A Sewa Model for Sikh Volunteers
– Sikh Missionary College, Ludhiana –
Gurbakhsh Singh USA
A set of pictures of some youth, before and after adopting Sikh sroop by them, are printed on the outside of the back cover of Sikh Phulwari, the monthly journal of the college; it touches the core of the heart of the readers, and they get interested to carefully study the contents of the journal. This is true index of the services rendered by the volunteers of the Missionary College to educate Sikhs regarding their great and glorious heritage. Their teachings motivate people to enjoy the honour of being practising Sikhs.
Regular readers know that the organizers are committed to preach the message of gubani, the Sarb Sanjhi spirituality, compiled in Guru Granth Sahib. The editors strictly adhere to the Sikh Code of Conduct (Sikh Rahit Maryada) approved by the Khalsa Panth and published by the Shiromani Gurdwara Parbandhak Committee, Amritsar. They sincerely and honestly preach it, without being influenced by so many modifications/changes adopted by some societies, organizations or scholars at their own level. Even some jealous individuals / organizations criticize the college to deflect them from their goal of educating the Sikh community on Panthic lines.
A look on the inside of the front cover gives a pleasant surprise, and provides great satisfaction to the readers. A Sikh interested in the glory of the Panth feels very optimistic to know the multifarious activities undertaken by them to serve the community, particularly the Sikh youth.
Because of the lack of committed preachers and good role models, even the born-Sikhs are straying away from the honour of being a visible and practising Sikh. Of course, this situation has developed partly because of the subtle anti-gurmat propaganda done by the enemies of the Sikh philosophy. However, inspite of such efforts to distort gurmat teachings and Sikh history, the message of Gurbani, is becoming more and more popular in the world every day. In response to such activities aiming to conceal the light of gurmat, the number of volunteers, cooperating with the Missionary College to spread the message of Sikh faith, is increasing every year. About 5000 volunteer Sikhs participate in their central annual function.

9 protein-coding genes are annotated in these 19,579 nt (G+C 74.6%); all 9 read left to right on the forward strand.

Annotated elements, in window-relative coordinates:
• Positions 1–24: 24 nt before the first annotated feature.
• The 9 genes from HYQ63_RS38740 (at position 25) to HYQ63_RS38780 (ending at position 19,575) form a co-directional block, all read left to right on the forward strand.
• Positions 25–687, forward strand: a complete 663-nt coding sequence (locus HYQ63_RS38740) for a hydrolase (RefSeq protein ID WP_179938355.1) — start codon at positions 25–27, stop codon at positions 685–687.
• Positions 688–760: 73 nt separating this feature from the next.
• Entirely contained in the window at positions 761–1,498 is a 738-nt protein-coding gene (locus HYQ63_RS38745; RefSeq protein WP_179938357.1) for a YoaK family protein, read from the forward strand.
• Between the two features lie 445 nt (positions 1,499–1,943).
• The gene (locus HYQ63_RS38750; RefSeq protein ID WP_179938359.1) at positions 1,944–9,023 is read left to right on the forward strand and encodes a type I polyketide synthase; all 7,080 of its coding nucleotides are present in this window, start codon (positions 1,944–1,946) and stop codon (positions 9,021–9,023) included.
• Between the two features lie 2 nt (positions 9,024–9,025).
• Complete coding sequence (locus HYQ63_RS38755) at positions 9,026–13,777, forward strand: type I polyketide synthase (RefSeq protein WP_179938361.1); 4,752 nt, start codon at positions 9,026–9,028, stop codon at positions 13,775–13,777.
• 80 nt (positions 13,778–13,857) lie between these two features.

The 4-day annual gathering is held by turn in different cities/gurdwaras. To accommodate the large number of competitors for different sections, including shabd vichar, lectures, keertan in gurbani ragas, poetic recitations, etc., functions are held in more than one nearby gurdwaras simultaneously. Leading Sikh scholars and preachers of the Panth are also invited to participate in the annual gathering to explain gurmat and motivate the participating youth to adopt Sikh character.
Sikh Phulwari Monthly Journal
Keeping in mind the nature of the contents and the number of volunteers popularizing the journal, there is no wonder that its readership for Punjabi and Hindi languages is more than 70,000 probably the maximum number among the Sikh religious journals.
In addition to the classical articles on Sikh heritage and Sikh philosophy, they publish the translation of a hymn about which scholars are not of the same opinion; they give the gurmat interpretation of the hymn to satisfy all the readers. Some Sikhs are interested in the journal to read the answers to the modern-day questions about Sikh heritage and philosophy, while others wait for the journal to know the pulse of the Sikh society, ‘The Readers Write’ section of their journal.
Also, the editors review the English journals and pick one best article, they think will interest their readers.
Missionary Training Colleges
Four colleges are being run at Anandpur Sahib, Jalandhar (for girls only), Bareily (UP), and Bhaur Saidan (Haryana). The trainees are taught according to the syllabus prescribed for gurmat parcharaks. It is a three year course and the students get diploma in gurmat studies. At present about 200 trainees are registered as full-time students. They are provided free board & lodging. Some Sikh volunteers give regular contribution to finance these colleges. For their final practical training, the trainees participate in gurdwara functions in both villages and cities. So far hundreds of students who have passed from these colleges,. are working in different gurdwaras in India and some have found jobs overseas.